With apologies to both F. Scott Fitzgerald and Ernest Hemingway, it seems the rich are not only different than you and me; they also have even more money than we previously thought.
Philip Vermeulen, a senior economist at the European Central Bank, has produced a paper suggesting the top 1 percent in the U.S. and Europe own a much bigger share of national wealth than current surveys would suggest. In Germany, for example, he suggests 33 percent of the country's riches are held by that thin top slice of society, compared with the 24 percent that survey data previously indicated.
For Italy, the figures are 20 percent compared with 14 percent, while the most fortunate in the Netherlands have a 17 percent share, almost double prior estimates. Vermeulen reckons U.S. surveys also underestimate the wealth accumulation at the top, which he puts as high as 37 percent rather than the 34 percent typically assumed.
Here's the relevant table, with previous survey data at the far left and Vermeulen's top estimates at the far right:
Vermeulen combined data from the Forbes Billionaire rankings with both the Federal Reserve-sponsored Survey of Consumer Finances in the U.S., and Europe's Household Finance and Consumption Survey, to create what he believes is a better method of compensating for the low propensity of wealthy households to respond to surveys compared with their less well-off neighbors. The billionaires list does more than add some very rich people to the picture; it allows him to more accurately estimate the tail of wealth distribution at the top.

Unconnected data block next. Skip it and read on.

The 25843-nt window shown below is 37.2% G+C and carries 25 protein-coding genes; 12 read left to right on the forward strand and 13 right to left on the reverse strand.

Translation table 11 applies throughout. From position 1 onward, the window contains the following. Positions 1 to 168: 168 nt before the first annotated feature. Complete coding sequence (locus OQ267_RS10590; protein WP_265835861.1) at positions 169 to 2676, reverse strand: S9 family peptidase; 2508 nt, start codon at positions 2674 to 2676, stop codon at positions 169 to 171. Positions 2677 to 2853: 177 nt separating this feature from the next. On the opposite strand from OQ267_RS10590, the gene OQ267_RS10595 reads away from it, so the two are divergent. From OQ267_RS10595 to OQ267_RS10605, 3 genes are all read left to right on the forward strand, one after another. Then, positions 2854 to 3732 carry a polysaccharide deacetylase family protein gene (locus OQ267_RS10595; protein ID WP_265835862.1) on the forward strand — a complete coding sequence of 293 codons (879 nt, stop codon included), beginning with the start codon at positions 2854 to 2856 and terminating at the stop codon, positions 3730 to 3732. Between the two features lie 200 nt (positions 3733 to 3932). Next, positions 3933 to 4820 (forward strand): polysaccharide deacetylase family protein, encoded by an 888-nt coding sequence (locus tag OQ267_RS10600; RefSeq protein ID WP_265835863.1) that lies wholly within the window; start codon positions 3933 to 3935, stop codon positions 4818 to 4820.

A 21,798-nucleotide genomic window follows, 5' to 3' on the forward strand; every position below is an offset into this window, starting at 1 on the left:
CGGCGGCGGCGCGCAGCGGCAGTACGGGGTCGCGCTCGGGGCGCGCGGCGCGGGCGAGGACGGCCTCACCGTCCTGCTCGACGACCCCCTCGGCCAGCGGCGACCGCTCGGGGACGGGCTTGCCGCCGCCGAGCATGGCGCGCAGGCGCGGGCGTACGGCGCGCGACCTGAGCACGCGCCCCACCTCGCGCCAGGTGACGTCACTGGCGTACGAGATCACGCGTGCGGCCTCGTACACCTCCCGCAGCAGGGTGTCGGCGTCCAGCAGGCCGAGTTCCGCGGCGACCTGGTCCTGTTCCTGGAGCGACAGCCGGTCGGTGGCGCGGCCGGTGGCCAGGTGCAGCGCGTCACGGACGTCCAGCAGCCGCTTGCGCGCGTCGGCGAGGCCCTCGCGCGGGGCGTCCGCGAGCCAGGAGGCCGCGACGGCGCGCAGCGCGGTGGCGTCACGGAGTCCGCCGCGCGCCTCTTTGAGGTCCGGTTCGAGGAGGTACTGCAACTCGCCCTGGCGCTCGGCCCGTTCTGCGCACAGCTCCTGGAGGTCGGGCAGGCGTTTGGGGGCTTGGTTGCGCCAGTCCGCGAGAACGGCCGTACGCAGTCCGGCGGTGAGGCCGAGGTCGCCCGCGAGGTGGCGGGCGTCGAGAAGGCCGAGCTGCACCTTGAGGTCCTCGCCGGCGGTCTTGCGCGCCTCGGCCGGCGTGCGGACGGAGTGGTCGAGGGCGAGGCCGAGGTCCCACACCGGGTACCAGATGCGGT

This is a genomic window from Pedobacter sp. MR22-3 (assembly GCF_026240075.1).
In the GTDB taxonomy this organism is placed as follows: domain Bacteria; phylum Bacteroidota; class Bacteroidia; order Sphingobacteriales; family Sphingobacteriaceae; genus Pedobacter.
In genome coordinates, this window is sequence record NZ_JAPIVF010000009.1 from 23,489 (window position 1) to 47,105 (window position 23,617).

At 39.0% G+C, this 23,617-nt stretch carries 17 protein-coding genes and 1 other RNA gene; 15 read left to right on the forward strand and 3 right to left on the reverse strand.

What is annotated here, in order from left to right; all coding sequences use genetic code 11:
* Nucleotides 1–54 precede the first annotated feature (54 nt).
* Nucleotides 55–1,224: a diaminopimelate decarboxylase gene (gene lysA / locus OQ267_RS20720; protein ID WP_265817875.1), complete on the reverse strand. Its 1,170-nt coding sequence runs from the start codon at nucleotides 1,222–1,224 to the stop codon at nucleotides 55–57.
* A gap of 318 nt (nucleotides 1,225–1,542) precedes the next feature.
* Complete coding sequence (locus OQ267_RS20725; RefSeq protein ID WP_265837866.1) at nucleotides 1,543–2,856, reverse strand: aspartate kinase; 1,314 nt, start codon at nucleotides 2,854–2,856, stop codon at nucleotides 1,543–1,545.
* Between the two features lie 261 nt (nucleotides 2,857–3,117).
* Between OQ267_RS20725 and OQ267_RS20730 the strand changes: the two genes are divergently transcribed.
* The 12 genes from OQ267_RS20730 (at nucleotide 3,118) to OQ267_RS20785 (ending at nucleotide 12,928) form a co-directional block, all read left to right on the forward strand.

Does the discrepancy matter? Yes, and no.
It isn't important for the increased financial disparity it reveals, because wealth isn't a zero-sum game. The riches accumulated at the top of the pyramid don't prevent those lower down from amassing their own wealth. As Robert Nozick argued in "Anarchy, State, Utopia," your child's swimming pool has no "impedance effects" on my child's lack of a swimming pool.
But it does matter for equality of opportunity, because wealth begets wealth; however ineffective governments have been at nudging educational structures to improve access to self-economic improvement, those efforts at social engineering should at least be based on correct data.
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